Hello! We are Pilar Mendoza and Cristina Whyte of Engage R+D. As evaluators of color who often work in predominantly white spaces, we recognize that BIPOC voices are often absent in philanthropy. We are passionate about transforming the field of evaluation into one that amplifies BIPOC voices within communities and places of work to ensure that BIPOC perspectives and contributions are included in shaping our field.
How can we create an evaluation ecosystem that truly values diverse perspectives and experiences, and dismantles white dominant culture? We can start by listening to those who have been historically marginalized in our field to understand what it will take to support and amplify new and existing voices. With support from The James Irvine Foundation, we hosted a series of listening sessions with evaluators of color based in California who work with philanthropic clients to better understand their experiences working the field and what supports they would value. Our colleagues of color spoke candidly about the challenges they face navigating a field that is predominantly white and that values narrowly defined notions of expertise (e.g., academic, methodological) over lived experience and other ways of knowing. They share how our field has taken little responsibility over its white dominant ways: “The narrative… is that consulting is cutthroat and competitive: You can either do it or you can’t; you either have the skills or you don’t. The narrative hasn’t been, ‘We suck at keeping people of color.’”
In this brief, we invite you to listen to some of the key takeaways we heard from these conversations, including recommendations for how evaluation firms and funders can work together to dismantle oppression in the evaluation field.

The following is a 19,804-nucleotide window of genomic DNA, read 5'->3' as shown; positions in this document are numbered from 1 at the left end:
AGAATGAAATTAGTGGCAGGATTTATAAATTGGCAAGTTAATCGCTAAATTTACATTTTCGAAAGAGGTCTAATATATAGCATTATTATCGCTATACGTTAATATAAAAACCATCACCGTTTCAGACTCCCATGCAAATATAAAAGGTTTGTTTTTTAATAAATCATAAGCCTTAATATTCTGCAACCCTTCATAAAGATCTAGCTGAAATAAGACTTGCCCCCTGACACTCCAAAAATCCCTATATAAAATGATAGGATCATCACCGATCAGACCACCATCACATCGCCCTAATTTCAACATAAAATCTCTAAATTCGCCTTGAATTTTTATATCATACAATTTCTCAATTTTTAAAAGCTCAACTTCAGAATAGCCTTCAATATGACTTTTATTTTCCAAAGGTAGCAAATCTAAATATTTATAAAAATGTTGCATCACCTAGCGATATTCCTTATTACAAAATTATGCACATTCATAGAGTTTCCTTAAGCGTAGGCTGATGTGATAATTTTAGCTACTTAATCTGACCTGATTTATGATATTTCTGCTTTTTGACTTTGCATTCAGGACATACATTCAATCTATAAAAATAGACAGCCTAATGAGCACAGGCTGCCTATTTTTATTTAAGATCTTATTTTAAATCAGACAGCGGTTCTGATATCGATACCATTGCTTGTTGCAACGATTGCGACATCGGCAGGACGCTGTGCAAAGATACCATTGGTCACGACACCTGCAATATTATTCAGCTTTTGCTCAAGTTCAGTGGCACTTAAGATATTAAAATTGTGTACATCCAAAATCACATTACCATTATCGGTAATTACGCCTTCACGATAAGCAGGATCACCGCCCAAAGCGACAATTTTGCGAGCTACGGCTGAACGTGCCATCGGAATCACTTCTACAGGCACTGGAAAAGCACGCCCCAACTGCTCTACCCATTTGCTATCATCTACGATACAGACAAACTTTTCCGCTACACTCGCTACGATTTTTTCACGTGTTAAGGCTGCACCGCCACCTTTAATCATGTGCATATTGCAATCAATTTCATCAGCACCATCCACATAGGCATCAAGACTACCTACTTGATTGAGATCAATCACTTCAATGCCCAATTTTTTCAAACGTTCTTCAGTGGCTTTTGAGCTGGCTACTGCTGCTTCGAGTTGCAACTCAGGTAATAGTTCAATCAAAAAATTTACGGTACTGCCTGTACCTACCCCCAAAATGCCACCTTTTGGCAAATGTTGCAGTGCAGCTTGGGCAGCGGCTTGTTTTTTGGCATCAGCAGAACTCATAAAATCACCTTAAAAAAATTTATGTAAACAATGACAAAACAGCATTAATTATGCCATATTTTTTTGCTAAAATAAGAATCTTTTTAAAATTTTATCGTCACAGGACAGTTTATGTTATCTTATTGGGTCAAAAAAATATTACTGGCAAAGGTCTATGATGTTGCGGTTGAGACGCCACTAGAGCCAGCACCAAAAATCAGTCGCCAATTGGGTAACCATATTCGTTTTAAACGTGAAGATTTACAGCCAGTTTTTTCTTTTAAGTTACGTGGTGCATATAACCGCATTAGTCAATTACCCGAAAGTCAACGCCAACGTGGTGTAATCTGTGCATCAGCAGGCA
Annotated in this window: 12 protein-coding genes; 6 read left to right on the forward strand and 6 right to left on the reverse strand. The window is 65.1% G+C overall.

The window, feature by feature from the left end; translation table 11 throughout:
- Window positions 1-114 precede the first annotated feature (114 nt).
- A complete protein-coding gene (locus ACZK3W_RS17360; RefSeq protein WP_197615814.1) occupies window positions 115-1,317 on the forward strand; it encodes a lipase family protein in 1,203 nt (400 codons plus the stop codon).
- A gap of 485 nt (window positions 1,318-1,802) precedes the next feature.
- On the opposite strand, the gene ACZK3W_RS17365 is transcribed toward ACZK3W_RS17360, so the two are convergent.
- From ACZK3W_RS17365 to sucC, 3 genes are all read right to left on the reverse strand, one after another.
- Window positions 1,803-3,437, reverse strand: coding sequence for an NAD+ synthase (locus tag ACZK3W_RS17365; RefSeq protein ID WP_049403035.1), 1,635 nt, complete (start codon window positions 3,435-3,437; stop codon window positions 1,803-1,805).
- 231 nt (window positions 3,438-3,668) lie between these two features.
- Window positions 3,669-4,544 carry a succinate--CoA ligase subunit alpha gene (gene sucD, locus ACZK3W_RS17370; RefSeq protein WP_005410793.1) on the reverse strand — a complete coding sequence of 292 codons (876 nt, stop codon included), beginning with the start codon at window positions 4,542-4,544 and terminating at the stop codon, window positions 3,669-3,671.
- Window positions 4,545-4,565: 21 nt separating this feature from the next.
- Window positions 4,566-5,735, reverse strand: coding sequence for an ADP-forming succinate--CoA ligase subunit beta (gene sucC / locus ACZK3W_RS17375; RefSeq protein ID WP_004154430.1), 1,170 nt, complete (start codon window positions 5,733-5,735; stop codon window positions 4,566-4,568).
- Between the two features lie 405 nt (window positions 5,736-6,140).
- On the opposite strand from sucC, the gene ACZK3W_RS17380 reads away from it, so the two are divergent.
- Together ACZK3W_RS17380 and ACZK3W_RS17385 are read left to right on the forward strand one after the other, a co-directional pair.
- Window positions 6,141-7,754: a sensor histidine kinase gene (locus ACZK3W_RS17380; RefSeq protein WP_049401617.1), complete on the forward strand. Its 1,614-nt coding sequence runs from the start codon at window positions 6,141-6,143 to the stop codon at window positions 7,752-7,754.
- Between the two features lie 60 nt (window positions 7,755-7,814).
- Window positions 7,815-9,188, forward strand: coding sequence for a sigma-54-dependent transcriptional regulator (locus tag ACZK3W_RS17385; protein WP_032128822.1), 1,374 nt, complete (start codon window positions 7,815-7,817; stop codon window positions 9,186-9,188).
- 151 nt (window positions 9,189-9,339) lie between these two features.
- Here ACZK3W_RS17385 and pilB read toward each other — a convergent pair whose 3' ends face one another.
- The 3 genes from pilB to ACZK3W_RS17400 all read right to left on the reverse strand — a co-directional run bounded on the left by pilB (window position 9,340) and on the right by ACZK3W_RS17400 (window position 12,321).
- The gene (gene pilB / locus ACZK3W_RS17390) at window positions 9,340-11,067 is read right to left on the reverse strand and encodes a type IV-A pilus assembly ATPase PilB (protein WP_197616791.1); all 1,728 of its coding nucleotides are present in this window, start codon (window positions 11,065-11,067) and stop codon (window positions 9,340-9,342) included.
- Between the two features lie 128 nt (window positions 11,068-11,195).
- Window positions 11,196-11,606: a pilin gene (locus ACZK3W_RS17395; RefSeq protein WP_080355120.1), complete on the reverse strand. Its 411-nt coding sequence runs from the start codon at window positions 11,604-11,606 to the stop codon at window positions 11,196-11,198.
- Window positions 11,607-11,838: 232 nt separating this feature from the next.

- Think about the cultural norms within your organization. When organizations have difficulty retaining staff of color, they often perceive the person of color should change rather than the ecosystem that reinforces inequities. Persistent challenges with retention should signal a need for the organization to self-reflect on its culture and make changes.
- Intentionally resource and prioritize mentorship and professional development. The evaluators of color we spoke with agreed on the need for workplaces to invest in their staff. A need for field-specific skill building is not unique to evaluators of color. A lack of training for entry-level evaluators, however, is a barrier to job satisfaction and retention, especially when compounded by the structural obstacles that many evaluators of color face upon entering the field.
- Support affinity groups and/or communities of practice. In addition to professional development opportunities, many evaluators of color expressed a strong desire to connect with peers to share their experiences and re-imagine the evaluation field. For example, evaluators of color in Minnesota formed their own community of practice, and this effort might serve as a model for others. And, at Engage R+D, we created affinity spaces for our BIPOC and white staff. How might evaluation firms build these supports into their organizations?
- Check out our Listening for Change brief to learn more about this work and what types of support evaluators of color value.
- To learn more about White dominant norms and how they might show up in organizations and in practice see white supremacy culture by Tema Okun.
- To learn more about why this issue is important to philanthropy, check out the Irvine Foundation’s blog post which offers suggestions for how foundations can support evaluators of color.
- To learn more about the experience of people of color working in philanthropy, check out Emerging Practitioners in Philanthropy’s Dissonance & Disconnects report.
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